Twitter vs. Zombies 2.0 using Popcorn #2

So I thought I would talk about Popcorn Maker as educational software today rather than just sharing what I made with Popcorn. I am in the process of creating a new movie with Popcorn to experiment with the program so more, so as I warned before, there will be another Zombie movie coming to a browser near you.

What’s to like about Popcorn? Actually, quite a bit. It is certainly easy to place media into the template and to add all sorts of popups, text , etc. But anyone who has used the software is aware that it is supposed to be user friendly.

But is it? First, the tutorial.

“Hi, Popcorn is so easy to use, any idiot can do so and it will take you five minutes or less to understand how to use the software. Then you can make a video. Enjoy!”
“Hi, my name is Karen and I have some questions? Um…Hello?” New user goes through Popcorn site looking for answers and gets this:
“Hi, Popcorn is so easy to use, any idiot can do so and it will take you five minutes or less to understand how to use the software. Then you can make a video. Enjoy!”

So maybe I was having an off day but nobody’s software is that good that it doesn’t need a help desk that gives answers. So hopefully other users will also share their experience of using Popcorn ( this one was helpful. You’ll notice the interface has changed a little since this wiki was created.)

Now why did I need help?

Have a look at the tutorial. All of the extra content added to the video is in one or two layers. The tutorial plays and it looks so easy.

When I started playing with the program to make my video “Twitter vs. Zombies 2.0” I wanted to cut the first 19 seconds after the first second. I used Skip, then I added in my first popup, played around with length, font, etc. of the popup and moved on. I then added in my next popup (@cogdog) and a photo of a strawberry that Alan Levine had tried to use to save himself from zombiehood. Placing it on the screen, I could see that no matter where I placed it, the photo wasn’t going to work, so I went to delete it.

Guess what? There is no delete button in Popcorn Maker. I tried to move it, and it wasn’t going anywhere. That’s when my fruitless hunt for answers began. I found the wiki I’ve linked to above and it mentions (in passing, almost as an aside!) that if you want to remove something from your video you can delete the layer as each layer has a garbage can icon beside it. So I deleted the layer, plus all the work I had done so far.

Started again. Made many layers. Worked on the content some more to refine my popups and text. Added some more skips into the movie. While the play bar tells you approximately what second you are in the movie, each event demands an exact time and you need to know that for the movie to be seamless.  Added a loop. Added another loop. Loop seemed to be broken and kept looping at the original number of loops I requested instead of the new number. Removed looping layer (which was a shame because I think having the woman look over her shoulder a couple of times would have been amusing.) Tried to line up looped event with popup event (Statue of Liberty) hoping that would improve play by moving the layers. You can’t add extra layers between layers to keep events together for tracking purposes. You can only add layers at the bottom. You can’t move layers. If you delete layer 2 it messes up at the layer 13. Complete hopeless mess. Movie now stuck skipping between the opening and the first zombie and won’t progress. Close program. Open program. Seems to be working……and no it’s not. Delete movie. Did this a few more times.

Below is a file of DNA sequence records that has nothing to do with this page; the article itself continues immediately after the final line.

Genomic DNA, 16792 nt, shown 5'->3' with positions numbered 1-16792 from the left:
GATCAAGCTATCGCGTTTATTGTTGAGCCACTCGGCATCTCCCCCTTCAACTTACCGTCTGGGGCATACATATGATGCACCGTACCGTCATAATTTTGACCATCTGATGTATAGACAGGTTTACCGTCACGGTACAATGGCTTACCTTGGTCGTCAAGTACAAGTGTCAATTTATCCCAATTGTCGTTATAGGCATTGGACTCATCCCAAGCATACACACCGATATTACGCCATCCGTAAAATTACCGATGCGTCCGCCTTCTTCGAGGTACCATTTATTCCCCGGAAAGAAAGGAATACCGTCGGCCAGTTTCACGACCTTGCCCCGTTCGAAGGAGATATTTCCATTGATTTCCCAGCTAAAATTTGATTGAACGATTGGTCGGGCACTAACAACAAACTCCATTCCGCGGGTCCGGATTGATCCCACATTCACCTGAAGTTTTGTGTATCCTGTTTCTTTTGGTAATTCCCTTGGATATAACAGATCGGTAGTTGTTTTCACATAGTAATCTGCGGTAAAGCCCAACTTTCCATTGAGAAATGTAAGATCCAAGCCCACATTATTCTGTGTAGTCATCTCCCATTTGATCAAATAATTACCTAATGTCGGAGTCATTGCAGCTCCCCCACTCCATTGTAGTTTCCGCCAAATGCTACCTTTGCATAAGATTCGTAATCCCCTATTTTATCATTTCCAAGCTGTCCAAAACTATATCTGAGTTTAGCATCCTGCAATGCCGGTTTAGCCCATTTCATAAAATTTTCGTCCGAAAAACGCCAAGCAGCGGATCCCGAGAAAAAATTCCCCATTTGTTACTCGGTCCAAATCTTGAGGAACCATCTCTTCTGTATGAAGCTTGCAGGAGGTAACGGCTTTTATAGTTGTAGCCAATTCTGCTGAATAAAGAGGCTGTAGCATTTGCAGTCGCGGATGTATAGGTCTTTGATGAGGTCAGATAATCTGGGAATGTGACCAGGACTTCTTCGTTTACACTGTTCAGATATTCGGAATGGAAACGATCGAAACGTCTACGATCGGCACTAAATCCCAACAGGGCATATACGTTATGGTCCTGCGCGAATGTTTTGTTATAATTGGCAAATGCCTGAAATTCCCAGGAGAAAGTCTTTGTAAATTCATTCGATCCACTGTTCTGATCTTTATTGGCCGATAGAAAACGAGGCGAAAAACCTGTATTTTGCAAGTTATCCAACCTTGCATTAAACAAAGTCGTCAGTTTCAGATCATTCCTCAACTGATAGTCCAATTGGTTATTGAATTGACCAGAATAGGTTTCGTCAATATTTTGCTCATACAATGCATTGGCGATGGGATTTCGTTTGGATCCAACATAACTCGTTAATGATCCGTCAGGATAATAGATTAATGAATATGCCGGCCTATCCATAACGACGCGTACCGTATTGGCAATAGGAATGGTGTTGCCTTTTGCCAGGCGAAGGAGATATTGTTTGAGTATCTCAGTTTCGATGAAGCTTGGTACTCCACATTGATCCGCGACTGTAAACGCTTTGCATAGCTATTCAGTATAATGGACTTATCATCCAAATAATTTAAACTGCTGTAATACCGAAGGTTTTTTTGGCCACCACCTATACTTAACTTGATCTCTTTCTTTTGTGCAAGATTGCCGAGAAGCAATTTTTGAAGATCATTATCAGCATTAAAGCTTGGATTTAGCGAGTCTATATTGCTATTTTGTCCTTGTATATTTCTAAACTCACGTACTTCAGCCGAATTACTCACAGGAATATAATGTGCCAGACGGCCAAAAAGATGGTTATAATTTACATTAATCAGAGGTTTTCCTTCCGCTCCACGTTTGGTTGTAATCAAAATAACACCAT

And that’s when I went back to the first principles of design. I know we all want to build spontaneity into the process of creation but it is still a process. I created a storyboard. For every layer I wrote down the potential action/event, the time when I wanted it to occur, the accompanying text and I did it sequentially (except for the first skip that did not seem to like being in layer 0, it went into layer 1). This time it seemed to work. I previewed, refined the content of the events and published.

But my cautionary tale does not end there, unfortunately. When you play the movie back prior to previewing, it seems to run smoothly. All of the cuts and loops seemed to splice together nicely. Then you look at the preview. Little bits of film that you’ve skipped or looped that you may have missed magically appear. You go back, refine again, republish, preview, all seems well and post. As you review the finished product you notice the little problem areas that still plague it.

Today, I went back to my video and tweaked it a little more. I think I may have improved it a bit, but the Statue of Liberty loop still isn’t right.

The moral of the story? Please use Popcorn in your classroom. It is a great program. But be prepared to teach students how to storyboard in conjunction with using this program because remixing a story in Popcorn needs to be planned to work. It will save you and your students hours of frustration.

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One Response to Twitter vs. Zombies 2.0 using Popcorn #2

  1. erinluong says:

    Where can I see the video? Love seeing others creations

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